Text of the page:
Legislation to settle KBIC land claims announced
WASHINGTON, DC – U.S. Sen. Gary Peters (D-MI) and Congressman Jack Bergman (R-MI-1) this week announced bipartisan, bicameral legislation to settle the longstanding land claims of the Keweenaw Bay Indian Community and clear the title of current landowners in the community.
Through two treaties signed in 1842 and 1854 – the Keweenaw Bay Indian Community was guaranteed occupancy over a large area of land established as L’Anse Reservation. However, between 1855 and 1937, and despite the treaties still remaining in effect, thousands of acres of the reservation were taken by the federal government without compensation and awarded to the State of Michigan.
The KBIC contends that the inappropriate transfer of these lands has created substantial economic and other harm, through the loss of valuable land in prime locations along Lake Superior that could have been used for a variety of revenue-generating activities over the past 150 years. Meanwhile, non-Indian individuals, entities, and local governments have since acquired the land at issue – in good faith – and now seek to ensure they possess clear title to the land.
Peters introduced the Keweenaw Bay Indian Community Land Claim Settlement Act of 2023 with U.S. Sen. Debbie Stabenow (D-MI) – in coordination with the Keweenaw Bay Indian Community along with state and local governments – to address longstanding claims of the KBIC while clearing the title of current landowners in the community. Bergman introduced companion legislation in the House of Representatives.
“I’m proud to help lead this bipartisan, bicameral and long-overdue effort to settle these claims brought by the Keweenaw Bay Indian Community,” said Peters. “I worked alongside the tribe and local community to bring forth this needed solution, and I’m pleased the bill will also provide legal clearance for local residents who currently own the property at issue.”
“Working together to find solutions to our toughest challenges is what makes our area so special,” said Bergman. “I’m proud of the work we’ve done to find a nonpartisan solution to right the wrongs of the federal government and ensure that all parties involved, from the KBIC to the current landowners, have a lasting solution to this decades-long challenge.”
“I appreciate the Keweenaw Bay Indian Community’s willingness to bring to light this important piece of history concerning the land grant acts affecting the L’Anse Indian Reservation and support federal action to address uncompensated takings from tribes,” said Michigan Gov. Gretchen Whitmer.
“This legislation is a testament to what we can achieve when we come together and work in the spirit of cooperation,” said Keweenaw Bay Indian Community President Doreen Blaker. “I am grateful to Sen. Peters, Sen. Stabenow, Congressman Bergman, and Gov. Whitmer for coming together to find a resolution to these claims that have lingered for so long.”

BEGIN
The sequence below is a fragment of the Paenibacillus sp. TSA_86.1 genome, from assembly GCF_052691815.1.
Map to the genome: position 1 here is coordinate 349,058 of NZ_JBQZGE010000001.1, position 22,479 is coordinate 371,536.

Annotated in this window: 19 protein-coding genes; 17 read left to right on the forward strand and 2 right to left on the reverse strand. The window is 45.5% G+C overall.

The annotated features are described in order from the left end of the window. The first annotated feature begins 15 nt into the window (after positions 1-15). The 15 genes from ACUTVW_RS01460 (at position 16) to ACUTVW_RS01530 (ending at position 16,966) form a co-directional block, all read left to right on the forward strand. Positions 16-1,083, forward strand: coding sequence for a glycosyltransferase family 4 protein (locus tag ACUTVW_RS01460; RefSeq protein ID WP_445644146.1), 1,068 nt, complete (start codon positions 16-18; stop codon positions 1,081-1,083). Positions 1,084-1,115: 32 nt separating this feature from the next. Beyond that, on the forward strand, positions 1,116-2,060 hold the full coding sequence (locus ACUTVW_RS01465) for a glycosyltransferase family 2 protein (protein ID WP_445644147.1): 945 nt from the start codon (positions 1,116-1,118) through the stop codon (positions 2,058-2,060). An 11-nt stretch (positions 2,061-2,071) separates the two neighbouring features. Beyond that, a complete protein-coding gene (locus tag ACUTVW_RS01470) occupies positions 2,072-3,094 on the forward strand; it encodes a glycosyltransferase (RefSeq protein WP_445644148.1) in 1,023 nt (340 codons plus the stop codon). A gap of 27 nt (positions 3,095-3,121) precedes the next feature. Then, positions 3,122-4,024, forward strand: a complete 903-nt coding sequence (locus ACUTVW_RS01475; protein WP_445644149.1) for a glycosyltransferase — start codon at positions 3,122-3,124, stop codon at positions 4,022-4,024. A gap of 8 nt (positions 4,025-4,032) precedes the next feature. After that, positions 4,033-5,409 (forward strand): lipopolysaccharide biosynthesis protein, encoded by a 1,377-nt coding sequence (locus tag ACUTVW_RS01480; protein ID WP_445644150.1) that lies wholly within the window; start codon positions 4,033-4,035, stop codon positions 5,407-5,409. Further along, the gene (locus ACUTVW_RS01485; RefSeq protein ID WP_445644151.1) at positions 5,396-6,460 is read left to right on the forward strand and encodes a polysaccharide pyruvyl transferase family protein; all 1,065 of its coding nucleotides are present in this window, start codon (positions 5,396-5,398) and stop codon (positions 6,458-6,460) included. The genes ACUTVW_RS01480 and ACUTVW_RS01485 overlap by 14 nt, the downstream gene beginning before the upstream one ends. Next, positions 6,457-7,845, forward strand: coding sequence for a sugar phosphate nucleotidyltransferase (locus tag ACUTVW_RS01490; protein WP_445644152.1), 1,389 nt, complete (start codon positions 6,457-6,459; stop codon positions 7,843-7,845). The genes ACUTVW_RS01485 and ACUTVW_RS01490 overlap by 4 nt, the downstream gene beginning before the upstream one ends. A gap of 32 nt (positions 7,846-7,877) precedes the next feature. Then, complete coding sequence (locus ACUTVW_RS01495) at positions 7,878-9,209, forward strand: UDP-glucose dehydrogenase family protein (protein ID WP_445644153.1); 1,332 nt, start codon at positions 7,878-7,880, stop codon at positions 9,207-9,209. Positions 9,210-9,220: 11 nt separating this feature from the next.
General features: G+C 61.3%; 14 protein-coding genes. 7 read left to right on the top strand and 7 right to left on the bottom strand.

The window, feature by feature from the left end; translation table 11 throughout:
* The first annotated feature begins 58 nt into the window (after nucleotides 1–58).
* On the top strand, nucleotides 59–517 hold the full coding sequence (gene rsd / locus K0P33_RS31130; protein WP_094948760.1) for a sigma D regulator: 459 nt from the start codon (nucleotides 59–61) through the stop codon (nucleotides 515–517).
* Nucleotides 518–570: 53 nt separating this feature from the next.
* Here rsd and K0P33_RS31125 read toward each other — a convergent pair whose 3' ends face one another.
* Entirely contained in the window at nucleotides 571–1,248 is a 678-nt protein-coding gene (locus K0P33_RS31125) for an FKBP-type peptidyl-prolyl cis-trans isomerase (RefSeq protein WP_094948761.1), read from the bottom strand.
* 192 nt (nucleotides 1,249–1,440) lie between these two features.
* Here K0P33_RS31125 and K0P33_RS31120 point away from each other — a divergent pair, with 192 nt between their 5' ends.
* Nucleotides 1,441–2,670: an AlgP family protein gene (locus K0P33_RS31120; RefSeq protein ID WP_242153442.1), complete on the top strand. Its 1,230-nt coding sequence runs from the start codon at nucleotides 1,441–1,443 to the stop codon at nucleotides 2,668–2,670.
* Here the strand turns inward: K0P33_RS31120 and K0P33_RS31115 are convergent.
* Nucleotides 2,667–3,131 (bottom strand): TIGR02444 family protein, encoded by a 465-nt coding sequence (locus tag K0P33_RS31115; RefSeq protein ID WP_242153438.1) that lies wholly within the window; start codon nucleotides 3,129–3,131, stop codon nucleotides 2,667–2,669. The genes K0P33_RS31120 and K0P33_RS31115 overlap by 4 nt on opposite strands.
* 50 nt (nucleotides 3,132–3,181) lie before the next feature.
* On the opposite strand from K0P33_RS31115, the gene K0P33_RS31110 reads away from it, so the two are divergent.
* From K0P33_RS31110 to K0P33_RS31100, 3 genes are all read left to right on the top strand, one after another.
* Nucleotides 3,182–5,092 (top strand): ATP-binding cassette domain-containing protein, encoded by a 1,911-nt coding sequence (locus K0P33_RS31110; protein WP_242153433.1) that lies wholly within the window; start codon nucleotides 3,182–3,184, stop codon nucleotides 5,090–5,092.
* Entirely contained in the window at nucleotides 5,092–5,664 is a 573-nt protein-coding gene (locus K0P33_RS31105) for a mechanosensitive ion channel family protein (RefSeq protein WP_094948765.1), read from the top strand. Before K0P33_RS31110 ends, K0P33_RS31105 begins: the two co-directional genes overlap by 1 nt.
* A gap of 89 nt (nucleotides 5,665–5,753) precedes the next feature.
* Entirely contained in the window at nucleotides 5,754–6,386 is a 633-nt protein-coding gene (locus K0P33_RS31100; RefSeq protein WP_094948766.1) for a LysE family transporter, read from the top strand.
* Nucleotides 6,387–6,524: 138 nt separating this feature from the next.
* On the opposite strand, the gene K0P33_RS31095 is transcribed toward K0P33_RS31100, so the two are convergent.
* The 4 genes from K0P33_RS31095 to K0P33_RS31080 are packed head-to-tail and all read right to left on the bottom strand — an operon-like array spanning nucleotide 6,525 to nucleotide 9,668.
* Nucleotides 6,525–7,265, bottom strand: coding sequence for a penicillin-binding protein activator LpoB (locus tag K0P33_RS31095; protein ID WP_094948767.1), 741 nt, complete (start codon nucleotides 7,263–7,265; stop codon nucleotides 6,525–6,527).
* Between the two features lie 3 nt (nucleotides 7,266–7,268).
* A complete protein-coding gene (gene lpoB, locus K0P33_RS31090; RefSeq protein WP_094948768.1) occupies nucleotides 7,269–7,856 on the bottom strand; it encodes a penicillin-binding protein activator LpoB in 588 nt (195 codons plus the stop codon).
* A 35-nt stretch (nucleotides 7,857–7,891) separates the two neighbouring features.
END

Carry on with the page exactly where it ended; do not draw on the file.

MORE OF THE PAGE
“The community, just like any other property owner, has a right to be compensated when the federal government illegally takes its constitutionally protected lands,” said KBIC Vice President Toni Minton. “I want to thank Baraga County, the Village of L’Anse, and the Village of Baraga for understanding that and standing with us. We also owe a debt of gratitude to Sen. Peters, Sen. Stabenow and Congressman Bergman for taking a stand and doing the right thing by the tribe. I am proud of our Michigan Congressional Delegation.”
“The KBIC Land Claim Settlement Act makes the tribe whole for land taken without compensation,” said Village of L’Anse President Ron Ervast. “I’m glad our Michigan Congressional Delegation is taking action to right those wrongs, and doing so in a way that preserves current ownership. It’s a resolution that helps everyone, and adeptly avoids picking winners and losers.”
Local leaders have also expressed support for the settlement of the KBIC’s land claims. In a letter to KBIC, the Baraga County Board of Commissioners expressed its support for “a legislative settlement that will right this wrong with just compensation for the land that was taken.”
Likewise, in a letter to KBIC, Village of Baraga President Wendell Dompier said the village supported “a legislative settlement that will allow the tribe to be made whole from the land that it lost.”
KBIC’s land claims involve the dispossession of between approximately 1,333 and 2,720 acres of land transferred by the U.S. government to the State of Michigan as compensation for the construction of the Sault Ste. Marie Canal, as well as approximately 2,743 acres of swamplands. The KBIC asserts that as a result of the 1842 and 1854 treaties, these lands were not available for transfer and therefore transferred illegally.
The Keweenaw Bay Indian Community Land Claim Settlement Act of 2023 would right this wrong by authorizing federal funds through the U.S. Department of the Interior that could be used by the KBIC for governmental services, economic development, natural resource protection, and land acquisition.